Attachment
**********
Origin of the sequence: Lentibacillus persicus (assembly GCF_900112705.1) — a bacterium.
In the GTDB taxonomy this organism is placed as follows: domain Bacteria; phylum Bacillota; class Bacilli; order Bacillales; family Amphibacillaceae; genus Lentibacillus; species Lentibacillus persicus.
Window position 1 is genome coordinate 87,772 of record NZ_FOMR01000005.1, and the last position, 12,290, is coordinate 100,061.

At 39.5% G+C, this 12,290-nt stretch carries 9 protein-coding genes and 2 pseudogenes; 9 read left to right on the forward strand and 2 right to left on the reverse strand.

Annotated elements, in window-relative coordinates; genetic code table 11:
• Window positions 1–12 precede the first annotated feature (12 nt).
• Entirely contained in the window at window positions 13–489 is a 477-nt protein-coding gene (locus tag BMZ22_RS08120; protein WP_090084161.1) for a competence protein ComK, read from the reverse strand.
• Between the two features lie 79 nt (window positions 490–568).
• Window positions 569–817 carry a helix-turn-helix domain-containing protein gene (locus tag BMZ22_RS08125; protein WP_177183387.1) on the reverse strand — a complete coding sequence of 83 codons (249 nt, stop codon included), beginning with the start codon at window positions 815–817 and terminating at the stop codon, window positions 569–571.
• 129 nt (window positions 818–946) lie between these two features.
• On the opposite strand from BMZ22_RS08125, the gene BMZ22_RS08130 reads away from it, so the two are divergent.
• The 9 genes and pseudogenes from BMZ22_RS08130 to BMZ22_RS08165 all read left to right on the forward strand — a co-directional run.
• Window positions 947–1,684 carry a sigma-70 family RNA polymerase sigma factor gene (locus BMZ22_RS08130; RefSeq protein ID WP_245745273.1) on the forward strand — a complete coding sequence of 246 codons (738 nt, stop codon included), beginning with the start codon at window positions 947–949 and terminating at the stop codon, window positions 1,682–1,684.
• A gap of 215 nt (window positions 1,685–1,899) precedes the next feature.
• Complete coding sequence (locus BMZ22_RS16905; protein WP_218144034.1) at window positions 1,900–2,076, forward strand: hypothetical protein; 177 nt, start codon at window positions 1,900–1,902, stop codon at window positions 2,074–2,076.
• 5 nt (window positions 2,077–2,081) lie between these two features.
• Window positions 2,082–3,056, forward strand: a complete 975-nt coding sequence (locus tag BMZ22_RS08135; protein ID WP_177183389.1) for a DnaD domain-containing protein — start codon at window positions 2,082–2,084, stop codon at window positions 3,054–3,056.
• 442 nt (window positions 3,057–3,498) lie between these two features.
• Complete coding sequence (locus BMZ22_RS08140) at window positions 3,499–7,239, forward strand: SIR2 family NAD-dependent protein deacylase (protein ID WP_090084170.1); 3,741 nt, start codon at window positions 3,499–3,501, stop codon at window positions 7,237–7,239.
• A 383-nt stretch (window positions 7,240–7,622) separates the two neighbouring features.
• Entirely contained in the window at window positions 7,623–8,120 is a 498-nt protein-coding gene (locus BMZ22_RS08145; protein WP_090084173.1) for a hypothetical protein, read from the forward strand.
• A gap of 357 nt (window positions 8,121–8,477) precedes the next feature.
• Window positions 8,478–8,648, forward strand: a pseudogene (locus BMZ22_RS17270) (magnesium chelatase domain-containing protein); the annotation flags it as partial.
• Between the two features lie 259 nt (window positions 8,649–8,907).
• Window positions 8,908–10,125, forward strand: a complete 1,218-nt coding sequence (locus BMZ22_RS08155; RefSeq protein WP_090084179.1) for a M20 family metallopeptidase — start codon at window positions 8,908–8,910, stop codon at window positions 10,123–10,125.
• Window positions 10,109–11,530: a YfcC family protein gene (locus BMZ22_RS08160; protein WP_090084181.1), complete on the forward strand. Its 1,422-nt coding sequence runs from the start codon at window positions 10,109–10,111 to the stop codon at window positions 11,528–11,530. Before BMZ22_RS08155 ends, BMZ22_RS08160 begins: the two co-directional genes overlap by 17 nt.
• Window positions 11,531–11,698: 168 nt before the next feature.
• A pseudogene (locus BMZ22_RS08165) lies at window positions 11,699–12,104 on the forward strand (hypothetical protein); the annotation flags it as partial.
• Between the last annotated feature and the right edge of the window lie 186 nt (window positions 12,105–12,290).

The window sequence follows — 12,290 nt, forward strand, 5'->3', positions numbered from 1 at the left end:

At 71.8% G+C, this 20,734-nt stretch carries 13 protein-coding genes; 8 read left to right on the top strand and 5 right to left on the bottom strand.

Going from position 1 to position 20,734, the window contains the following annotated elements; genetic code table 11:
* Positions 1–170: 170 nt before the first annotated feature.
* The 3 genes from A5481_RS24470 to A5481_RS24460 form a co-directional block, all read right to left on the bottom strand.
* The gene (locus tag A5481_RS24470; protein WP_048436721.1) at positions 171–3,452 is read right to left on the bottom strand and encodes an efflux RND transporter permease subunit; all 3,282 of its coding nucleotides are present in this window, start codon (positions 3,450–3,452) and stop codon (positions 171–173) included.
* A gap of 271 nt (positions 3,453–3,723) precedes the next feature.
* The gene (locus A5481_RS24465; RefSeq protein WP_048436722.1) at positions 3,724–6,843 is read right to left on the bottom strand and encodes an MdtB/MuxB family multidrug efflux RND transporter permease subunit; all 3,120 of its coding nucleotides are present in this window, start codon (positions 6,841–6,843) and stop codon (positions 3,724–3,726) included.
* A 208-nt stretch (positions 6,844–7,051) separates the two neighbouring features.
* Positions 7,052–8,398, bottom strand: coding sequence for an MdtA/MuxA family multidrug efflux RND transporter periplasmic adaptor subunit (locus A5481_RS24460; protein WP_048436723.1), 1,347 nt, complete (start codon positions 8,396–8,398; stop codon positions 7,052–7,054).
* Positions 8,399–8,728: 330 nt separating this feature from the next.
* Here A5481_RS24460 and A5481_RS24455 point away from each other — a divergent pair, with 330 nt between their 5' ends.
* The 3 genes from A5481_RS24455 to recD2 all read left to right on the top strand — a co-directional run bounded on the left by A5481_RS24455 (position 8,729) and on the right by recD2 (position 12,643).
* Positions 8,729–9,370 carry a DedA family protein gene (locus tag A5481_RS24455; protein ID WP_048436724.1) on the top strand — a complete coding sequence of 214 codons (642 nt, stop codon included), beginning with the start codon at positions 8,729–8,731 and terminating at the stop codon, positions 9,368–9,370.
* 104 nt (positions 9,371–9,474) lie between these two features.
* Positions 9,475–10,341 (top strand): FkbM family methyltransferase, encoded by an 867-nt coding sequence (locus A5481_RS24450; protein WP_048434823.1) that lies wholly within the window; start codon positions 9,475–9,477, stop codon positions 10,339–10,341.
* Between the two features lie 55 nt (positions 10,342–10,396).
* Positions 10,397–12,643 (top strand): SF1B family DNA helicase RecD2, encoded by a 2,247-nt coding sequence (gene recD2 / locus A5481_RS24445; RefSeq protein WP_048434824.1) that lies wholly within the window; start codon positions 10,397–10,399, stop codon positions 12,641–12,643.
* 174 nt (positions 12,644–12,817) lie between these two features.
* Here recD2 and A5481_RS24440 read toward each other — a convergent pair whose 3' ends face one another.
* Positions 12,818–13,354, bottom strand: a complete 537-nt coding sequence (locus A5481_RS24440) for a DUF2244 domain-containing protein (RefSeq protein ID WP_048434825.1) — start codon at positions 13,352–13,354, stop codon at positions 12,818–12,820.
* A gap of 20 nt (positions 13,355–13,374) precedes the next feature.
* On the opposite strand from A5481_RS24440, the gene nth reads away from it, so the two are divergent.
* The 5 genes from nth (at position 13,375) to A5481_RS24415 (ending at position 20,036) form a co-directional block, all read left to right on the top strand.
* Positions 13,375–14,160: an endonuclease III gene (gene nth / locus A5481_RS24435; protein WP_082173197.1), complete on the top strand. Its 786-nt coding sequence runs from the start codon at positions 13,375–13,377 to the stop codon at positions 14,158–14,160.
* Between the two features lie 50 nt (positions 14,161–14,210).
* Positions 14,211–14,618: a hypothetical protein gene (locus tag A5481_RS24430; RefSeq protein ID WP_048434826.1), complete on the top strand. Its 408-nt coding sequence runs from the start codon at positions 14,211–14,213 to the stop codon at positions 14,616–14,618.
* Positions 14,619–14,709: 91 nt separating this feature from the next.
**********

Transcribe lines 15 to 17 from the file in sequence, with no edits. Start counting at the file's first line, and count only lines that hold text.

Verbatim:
• Complete coding sequence (locus BMZ22_RS16905; protein WP_218144034.1) at window positions 1,900–2,076, forward strand: hypothetical protein; 177 nt, start codon at window positions 1,900–1,902, stop codon at window positions 2,074–2,076.
• 5 nt (window positions 2,077–2,081) lie between these two features.
• Window positions 2,082–3,056, forward strand: a complete 975-nt coding sequence (locus tag BMZ22_RS08135; protein ID WP_177183389.1) for a DnaD domain-containing protein — start codon at window positions 2,082–2,084, stop codon at window positions 3,054–3,056.